We agree with defendants that the appeal of the earlier orders, which granted the Schibell firm's motion for summary judgment and which imposed sanctions against them, were interlocutory and remained so until plaintiff's claim against defendants was settled. Although it may have been the Schibell firm's desire, as revealed by the content of its unopposed motion, that the February 19, 2008 order be certified as final, the order did not contain the direction required by Rule 4:42-2.
Without a valid certification of an interlocutory order as final pursuant to Rule 4:42-2, the orders entered in favor of the Schibell firm remained interlocutory absent the complete and final adjudication of all the other claims pled in this suit. See Grow Co. v. Chokshi, 403 N.J. Super. 443, 457-58 (App. Div. 2008). Rule 4:42-2 permits a trial judge to certify an interlocutory order as final but only when the order would otherwise be subject to execution pursuant to Rule 4:59,*fn2 and only upon a declaration that there "was no just reason for delay" in the entry of a final judgment. Although the language of the February 19, 2008 order would suggest the judge was correctly of the view that the order, standing alone, would be subject to execution, the order does not contain the judge's statement that there "was no just reason for delay" in the entry of a final, appealable order at that time. Accordingly, we conclude that the February 19, 2008 order was interlocutory and did not become appealable until the final disposition of all remaining issues two months later.
We next consider the merits of defendants' third-party action against the Schibell firm. Although defendants have stated in their brief that they do not seek reinstatement of the third-party action,*fn3 we discern from their brief that they do assert the third-party complaint had merit in arguing that the judge erred in sanctioning them. Accordingly, we consider whether the third-party complaint was maintainable as a matter of law.
Defendants' theory of recovery against the Ansell and Schibell firms was based upon the fact that defendants only briefly represented plaintiff in the workers' compensation matter. Although the record on appeal discloses little regarding the merits of plaintiff's claim, we assume it was plaintiff's contention that defendants failed to advise him --or negligently advised him -- of the disadvantage of retiring when he did or in failing to pursue a traumatic disability pension. Defendants asserted that, to the extent there was any merit to plaintiff's contention, the third-party defendants also bore some responsibility. Indeed, defendants asserted that although the retirement occurred at approximately the same time that defendants began their representation of plaintiff, it was not too late to rescind the elections he made when retiring once the Schibell firm took up its representation of plaintiff.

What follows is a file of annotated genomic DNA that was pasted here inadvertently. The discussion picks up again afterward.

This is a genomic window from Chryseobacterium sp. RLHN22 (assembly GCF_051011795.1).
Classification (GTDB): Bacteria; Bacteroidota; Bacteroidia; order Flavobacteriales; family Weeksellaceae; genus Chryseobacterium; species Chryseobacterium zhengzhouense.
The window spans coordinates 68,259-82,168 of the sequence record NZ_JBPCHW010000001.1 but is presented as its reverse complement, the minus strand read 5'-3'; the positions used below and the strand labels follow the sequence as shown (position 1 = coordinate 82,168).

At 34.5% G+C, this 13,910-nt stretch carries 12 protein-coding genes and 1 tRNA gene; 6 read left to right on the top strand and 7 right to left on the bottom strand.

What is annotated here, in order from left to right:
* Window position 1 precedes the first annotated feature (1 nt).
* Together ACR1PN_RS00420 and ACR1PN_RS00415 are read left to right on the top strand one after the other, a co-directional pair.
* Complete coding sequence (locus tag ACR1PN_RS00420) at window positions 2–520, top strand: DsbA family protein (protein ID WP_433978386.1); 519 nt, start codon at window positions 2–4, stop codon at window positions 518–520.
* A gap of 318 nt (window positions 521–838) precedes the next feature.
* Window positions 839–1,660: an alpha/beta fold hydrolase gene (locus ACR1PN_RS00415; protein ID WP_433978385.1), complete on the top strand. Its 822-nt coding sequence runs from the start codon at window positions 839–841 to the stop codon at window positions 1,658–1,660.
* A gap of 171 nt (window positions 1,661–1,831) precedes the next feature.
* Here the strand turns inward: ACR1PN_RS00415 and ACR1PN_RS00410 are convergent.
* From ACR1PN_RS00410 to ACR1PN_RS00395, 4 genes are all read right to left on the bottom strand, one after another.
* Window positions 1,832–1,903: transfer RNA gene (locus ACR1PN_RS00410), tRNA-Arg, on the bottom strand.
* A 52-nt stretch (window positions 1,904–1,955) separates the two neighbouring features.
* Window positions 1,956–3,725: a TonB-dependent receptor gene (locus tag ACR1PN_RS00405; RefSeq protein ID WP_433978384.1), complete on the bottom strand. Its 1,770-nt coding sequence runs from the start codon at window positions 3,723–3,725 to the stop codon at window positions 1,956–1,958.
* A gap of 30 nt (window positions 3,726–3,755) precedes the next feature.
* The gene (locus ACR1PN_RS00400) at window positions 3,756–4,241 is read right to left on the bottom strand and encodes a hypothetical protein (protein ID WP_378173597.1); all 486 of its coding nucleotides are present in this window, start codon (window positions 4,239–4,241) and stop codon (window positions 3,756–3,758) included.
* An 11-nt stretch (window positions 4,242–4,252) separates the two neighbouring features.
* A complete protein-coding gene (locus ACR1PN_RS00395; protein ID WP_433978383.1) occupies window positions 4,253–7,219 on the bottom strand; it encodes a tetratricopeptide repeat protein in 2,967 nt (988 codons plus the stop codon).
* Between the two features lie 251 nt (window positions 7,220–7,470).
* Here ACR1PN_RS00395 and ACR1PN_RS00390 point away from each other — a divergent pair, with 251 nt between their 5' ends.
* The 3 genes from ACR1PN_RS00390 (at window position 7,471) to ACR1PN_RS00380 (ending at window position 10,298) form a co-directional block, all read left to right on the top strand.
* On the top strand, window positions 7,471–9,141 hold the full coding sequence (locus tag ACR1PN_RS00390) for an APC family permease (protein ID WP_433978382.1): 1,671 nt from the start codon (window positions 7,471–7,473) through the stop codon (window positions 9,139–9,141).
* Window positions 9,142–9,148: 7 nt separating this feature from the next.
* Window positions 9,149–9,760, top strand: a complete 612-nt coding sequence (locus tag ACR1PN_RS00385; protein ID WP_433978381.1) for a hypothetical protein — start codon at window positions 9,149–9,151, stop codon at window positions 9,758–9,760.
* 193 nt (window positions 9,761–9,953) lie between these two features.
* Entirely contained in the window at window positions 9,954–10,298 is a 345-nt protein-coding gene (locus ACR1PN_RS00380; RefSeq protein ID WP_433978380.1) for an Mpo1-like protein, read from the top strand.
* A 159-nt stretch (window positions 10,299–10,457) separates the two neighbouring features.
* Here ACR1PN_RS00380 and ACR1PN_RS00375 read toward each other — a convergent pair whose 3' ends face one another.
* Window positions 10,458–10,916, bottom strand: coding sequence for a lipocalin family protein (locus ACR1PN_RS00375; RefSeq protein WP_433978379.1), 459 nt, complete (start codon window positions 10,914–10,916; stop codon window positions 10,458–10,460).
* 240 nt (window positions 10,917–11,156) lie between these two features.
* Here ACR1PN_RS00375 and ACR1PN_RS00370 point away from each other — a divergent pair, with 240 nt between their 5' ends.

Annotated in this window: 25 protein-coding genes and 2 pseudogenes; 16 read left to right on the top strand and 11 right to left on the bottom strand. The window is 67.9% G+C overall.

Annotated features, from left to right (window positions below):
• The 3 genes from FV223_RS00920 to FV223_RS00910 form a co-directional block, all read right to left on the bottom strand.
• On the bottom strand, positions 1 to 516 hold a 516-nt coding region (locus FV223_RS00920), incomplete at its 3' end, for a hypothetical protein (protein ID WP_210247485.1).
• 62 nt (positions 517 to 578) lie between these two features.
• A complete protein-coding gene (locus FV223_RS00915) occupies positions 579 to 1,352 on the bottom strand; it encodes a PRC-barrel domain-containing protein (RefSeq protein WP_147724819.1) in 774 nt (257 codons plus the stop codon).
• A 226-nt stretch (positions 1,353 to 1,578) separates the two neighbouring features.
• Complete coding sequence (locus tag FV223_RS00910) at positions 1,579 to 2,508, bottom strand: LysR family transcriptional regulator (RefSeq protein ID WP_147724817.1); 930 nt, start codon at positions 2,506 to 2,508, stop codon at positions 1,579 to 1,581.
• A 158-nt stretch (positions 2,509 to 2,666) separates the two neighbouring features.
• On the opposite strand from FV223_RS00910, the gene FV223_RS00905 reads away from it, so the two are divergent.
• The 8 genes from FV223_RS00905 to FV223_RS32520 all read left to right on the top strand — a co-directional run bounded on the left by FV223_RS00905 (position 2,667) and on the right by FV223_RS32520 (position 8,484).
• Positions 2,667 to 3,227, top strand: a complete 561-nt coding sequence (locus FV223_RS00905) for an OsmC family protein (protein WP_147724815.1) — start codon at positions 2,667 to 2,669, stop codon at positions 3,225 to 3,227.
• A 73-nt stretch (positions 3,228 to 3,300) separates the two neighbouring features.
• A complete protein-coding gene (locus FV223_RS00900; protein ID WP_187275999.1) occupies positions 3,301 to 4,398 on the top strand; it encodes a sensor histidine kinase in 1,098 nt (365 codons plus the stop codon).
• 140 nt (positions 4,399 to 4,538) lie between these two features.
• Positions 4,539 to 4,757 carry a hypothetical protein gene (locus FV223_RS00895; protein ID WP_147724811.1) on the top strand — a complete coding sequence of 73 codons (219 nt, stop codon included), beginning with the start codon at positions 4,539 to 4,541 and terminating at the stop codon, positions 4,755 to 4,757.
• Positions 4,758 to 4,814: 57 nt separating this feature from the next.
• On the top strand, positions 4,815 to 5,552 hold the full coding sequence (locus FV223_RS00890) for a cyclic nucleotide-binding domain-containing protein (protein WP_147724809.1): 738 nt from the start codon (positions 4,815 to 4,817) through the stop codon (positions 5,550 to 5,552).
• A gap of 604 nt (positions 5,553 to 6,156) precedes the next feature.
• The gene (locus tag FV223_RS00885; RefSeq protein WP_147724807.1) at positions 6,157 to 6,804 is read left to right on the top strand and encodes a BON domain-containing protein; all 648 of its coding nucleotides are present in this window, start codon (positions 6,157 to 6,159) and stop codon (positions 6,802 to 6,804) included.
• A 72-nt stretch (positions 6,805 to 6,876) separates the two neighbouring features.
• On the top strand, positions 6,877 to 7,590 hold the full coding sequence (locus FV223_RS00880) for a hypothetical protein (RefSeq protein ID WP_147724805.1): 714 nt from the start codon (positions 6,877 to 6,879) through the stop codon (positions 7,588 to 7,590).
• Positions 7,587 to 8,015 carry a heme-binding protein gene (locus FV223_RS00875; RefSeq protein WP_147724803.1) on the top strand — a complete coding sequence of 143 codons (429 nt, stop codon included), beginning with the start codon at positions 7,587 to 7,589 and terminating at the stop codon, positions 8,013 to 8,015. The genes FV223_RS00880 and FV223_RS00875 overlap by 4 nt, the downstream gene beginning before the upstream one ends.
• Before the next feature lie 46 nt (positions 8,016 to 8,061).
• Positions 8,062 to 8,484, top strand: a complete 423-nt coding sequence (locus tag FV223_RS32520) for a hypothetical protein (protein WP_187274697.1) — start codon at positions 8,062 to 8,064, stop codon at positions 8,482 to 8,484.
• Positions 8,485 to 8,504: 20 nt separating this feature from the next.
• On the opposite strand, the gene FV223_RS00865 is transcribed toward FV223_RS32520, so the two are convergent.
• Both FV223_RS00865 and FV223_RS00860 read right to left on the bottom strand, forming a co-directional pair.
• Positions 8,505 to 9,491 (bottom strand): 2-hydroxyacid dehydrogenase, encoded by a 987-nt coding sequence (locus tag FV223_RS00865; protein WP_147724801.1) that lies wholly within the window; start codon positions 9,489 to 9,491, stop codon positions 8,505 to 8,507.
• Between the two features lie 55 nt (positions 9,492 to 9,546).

Notwithstanding the fact that plaintiff may have had a viable cause of action against the Schibell firm -- or at least an action as viable as that asserted against defendants -- the judge dismissed the third-party complaint filed against the Schibell firm because in these circumstances, as a matter of law, defendants could have no viable claim for contribution from the Schibell firm. The judge correctly relied upon Cherry Hill Manor Assocs. v. Faugno, 182 N.J. 64, 72-74 (2004) and LaBracio Family P'ship v. 1239 Roosevelt Ave., Inc., 340 N.J. Super. 155, 164-66 (App. Div. 2001), as well as other authorities, in finding that attorneys in this situation cannot be characterized as joint tortfeasors and that a successor attorney owes no duty to a predecessor attorney to correct the predecessor's errors.
Accordingly, for purposes of assessing the arguments regarding the sanctions imposed, we conclude that the third-party action was not maintainable and that the judge was entitled on this record to find that the third-party complaint was frivolous.
In their brief on appeal, defendants argue that the fees sought and awarded were grossly excessive and patently unreasonable. They claim the theory upon which the Schibell firm's successful motion for summary judgment rested was not something that required any great amount of lawyer time and that the Schibell firm could have extricated itself from this case with a smaller expenditure of counsel fees. Those arguments are certainly colorable.
However, defendants never responded to either the affidavit of services submitted by the Schibell firm or its motion for reconsideration. As a result, the application for the fixing of the quantum of damages caused by defendants' frivolous third-party complaint went unopposed. Although the absence of opposition does not provide a court with carte blanche in awarding fees, defendants' failure to respond relegated the judge to resolving the matter by way of her own examination of the record without any counter arguments and contentions. Indeed, in this circumstance, it was not inappropriate for the judge to conclude that defendants' failure to respond to the affidavit of services meant that defendants acknowledged the reasonableness of the fees sought. In addition, a consideration of the fact that the claim against the Schibell firm was maintained for approximately one year before dismissed by way of summary judgment also suggested the general reasonableness of the amount sought. And the judge, having handled the proceedings relating to the imposition of sanctions, had sufficient information from which to conclude that the time expended in pursuit of sanctions was reasonable.
In short, defendants' argument that the fees sought were excessive should have been asserted in the trial court and not -- for the first time -- on appeal. As a result, we need not further consider the argument of excessiveness at this late date. See Nieder v. Royal Indemn. Ins. Co., 62 N.J. 229, 234 (1973).*fn4
Lastly, the Schibell firm argues in its cross-appeal that the judge erred in refusing to award damages based on an increase in malpractice insurance premiums allegedly caused by defendants' third-party complaint. Pursuant to Rule 2:11- 3(e)(1)(E), we find insufficient merit in that argument to warrant discussion in a written opinion.